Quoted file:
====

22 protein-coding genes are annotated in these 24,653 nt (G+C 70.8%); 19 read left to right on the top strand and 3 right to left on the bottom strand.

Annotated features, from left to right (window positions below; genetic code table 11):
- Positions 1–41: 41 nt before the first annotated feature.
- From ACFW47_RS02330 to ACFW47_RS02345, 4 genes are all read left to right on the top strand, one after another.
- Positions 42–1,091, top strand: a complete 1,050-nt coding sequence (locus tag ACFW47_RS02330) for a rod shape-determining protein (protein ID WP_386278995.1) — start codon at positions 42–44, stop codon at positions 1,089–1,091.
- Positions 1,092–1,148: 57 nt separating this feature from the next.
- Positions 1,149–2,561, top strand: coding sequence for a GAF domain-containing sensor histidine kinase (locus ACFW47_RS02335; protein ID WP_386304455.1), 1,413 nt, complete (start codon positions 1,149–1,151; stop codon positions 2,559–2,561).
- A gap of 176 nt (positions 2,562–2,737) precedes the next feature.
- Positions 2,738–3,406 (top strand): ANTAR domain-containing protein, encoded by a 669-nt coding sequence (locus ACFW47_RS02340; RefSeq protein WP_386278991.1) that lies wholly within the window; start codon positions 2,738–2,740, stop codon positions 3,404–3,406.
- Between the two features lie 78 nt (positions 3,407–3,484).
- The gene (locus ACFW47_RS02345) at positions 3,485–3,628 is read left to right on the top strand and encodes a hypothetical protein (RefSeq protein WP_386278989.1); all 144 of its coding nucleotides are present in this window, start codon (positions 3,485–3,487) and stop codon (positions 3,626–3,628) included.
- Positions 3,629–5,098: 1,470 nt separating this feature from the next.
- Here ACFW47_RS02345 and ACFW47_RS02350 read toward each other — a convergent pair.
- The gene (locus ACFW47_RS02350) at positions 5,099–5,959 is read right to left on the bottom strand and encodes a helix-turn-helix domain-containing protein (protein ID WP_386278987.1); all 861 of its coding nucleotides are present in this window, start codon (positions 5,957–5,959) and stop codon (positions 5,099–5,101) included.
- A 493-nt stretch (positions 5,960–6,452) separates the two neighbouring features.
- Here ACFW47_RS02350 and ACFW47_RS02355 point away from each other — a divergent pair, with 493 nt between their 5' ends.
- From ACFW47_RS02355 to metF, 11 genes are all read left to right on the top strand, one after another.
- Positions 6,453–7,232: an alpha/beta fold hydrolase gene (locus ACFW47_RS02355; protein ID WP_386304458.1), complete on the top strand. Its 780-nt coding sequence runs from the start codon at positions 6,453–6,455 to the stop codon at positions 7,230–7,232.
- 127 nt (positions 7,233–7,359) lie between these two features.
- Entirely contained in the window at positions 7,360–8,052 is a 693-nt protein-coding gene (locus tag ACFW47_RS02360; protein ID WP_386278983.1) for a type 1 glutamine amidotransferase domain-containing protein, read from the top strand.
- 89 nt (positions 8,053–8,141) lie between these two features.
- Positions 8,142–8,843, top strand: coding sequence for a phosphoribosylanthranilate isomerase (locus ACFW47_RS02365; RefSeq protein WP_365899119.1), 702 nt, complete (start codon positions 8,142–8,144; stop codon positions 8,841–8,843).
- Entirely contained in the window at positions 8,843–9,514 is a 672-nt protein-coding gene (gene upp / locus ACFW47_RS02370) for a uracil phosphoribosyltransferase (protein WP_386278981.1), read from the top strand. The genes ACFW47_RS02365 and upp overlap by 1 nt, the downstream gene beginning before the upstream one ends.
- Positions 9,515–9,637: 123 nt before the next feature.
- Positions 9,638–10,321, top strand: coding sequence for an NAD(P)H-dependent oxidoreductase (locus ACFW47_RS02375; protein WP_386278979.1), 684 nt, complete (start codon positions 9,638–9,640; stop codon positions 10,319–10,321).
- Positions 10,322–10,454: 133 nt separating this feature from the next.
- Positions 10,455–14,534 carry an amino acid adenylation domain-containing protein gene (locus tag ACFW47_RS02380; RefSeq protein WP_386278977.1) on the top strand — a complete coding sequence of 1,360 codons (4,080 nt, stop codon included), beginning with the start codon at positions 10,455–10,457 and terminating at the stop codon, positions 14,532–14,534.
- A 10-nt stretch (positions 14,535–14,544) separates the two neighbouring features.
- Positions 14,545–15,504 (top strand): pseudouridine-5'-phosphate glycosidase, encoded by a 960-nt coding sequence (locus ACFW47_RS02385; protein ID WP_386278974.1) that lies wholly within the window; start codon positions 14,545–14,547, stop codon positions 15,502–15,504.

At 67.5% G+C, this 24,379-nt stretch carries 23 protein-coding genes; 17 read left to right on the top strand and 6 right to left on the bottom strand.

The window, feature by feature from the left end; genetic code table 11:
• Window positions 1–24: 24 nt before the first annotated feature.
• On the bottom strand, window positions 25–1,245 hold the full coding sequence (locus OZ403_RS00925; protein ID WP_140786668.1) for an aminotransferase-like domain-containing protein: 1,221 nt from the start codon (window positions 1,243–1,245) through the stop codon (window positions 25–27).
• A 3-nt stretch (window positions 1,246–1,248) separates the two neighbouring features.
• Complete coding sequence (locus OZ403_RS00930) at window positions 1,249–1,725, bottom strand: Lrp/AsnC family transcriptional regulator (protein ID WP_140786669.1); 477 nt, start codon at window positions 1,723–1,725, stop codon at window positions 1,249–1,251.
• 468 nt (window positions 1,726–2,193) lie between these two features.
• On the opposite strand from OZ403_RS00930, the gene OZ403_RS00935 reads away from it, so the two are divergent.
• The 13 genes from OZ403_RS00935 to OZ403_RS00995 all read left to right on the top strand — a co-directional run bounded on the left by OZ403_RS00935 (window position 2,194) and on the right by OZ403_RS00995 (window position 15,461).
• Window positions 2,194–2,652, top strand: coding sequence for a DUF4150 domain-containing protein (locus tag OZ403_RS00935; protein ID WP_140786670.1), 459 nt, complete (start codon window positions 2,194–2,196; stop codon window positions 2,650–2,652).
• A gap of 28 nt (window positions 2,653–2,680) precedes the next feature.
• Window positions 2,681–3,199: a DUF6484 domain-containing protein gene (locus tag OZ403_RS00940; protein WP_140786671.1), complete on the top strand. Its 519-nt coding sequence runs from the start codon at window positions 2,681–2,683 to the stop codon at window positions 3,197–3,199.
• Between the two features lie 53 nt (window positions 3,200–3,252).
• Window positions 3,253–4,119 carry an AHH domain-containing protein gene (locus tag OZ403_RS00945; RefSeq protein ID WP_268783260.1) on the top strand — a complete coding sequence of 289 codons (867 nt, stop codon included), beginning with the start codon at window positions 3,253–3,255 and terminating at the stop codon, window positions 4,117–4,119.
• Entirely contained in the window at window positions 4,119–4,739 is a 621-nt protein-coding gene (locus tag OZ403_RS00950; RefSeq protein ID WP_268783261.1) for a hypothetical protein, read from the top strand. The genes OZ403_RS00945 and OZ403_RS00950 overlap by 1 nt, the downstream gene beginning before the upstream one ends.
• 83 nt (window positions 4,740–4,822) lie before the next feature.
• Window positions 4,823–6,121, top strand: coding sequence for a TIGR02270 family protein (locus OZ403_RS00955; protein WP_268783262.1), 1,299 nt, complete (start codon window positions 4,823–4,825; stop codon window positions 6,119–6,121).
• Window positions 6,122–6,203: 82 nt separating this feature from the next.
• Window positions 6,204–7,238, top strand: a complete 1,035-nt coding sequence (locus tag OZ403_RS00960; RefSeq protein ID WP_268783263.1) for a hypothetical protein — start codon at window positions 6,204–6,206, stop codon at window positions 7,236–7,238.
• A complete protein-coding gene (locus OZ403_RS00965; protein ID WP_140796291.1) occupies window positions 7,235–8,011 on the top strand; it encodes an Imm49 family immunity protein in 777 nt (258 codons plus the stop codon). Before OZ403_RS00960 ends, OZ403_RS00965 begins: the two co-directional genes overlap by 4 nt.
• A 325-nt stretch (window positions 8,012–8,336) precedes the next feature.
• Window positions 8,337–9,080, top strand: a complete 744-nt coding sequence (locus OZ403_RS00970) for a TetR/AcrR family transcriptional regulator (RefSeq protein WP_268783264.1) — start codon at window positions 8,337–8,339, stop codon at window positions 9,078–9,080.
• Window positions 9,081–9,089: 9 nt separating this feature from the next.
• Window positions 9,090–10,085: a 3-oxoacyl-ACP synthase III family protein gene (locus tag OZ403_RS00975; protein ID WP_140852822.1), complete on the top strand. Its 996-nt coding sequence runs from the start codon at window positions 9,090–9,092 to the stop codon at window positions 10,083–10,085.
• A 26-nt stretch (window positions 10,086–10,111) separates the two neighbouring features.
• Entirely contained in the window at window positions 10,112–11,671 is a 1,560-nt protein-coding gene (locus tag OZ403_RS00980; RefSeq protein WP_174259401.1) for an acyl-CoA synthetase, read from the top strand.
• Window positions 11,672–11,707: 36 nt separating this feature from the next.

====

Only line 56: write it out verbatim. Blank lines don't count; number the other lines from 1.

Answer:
• Window positions 11,672–11,707: 36 nt separating this feature from the next.